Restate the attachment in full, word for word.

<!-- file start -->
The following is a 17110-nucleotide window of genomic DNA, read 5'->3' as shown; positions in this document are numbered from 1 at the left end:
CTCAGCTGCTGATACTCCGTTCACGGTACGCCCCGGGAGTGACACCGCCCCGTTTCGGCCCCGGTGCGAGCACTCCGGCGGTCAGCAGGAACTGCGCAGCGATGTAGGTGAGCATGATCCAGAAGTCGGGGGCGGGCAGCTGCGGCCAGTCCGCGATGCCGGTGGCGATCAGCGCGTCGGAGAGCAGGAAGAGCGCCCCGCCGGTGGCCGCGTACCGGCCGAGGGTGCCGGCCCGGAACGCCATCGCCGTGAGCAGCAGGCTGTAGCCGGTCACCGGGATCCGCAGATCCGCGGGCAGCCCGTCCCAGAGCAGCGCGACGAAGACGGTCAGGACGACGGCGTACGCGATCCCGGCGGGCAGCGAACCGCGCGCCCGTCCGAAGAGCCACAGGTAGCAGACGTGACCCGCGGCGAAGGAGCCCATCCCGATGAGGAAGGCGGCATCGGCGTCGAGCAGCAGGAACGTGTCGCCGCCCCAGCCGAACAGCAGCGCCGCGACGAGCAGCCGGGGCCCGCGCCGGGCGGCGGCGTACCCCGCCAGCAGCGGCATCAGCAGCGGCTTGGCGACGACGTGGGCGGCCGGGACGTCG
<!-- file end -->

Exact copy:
The following is a 17110-nucleotide window of genomic DNA, read 5'->3' as shown; positions in this document are numbered from 1 at the left end:
CTCAGCTGCTGATACTCCGTTCACGGTACGCCCCGGGAGTGACACCGCCCCGTTTCGGCCCCGGTGCGAGCACTCCGGCGGTCAGCAGGAACTGCGCAGCGATGTAGGTGAGCATGATCCAGAAGTCGGGGGCGGGCAGCTGCGGCCAGTCCGCGATGCCGGTGGCGATCAGCGCGTCGGAGAGCAGGAAGAGCGCCCCGCCGGTGGCCGCGTACCGGCCGAGGGTGCCGGCCCGGAACGCCATCGCCGTGAGCAGCAGGCTGTAGCCGGTCACCGGGATCCGCAGATCCGCGGGCAGCCCGTCCCAGAGCAGCGCGACGAAGACGGTCAGGACGACGGCGTACGCGATCCCGGCGGGCAGCGAACCGCGCGCCCGTCCGAAGAGCCACAGGTAGCAGACGTGACCCGCGGCGAAGGAGCCCATCCCGATGAGGAAGGCGGCATCGGCGTCGAGCAGCAGGAACGTGTCGCCGCCCCAGCCGAACAGCAGCGCCGCGACGAGCAGCCGGGGCCCGCGCCGGGCGGCGGCGTACCCCGCCAGCAGCGGCATCAGCAGCGGCTTGGCGACGACGTGGGCGGCCGGGACGTCG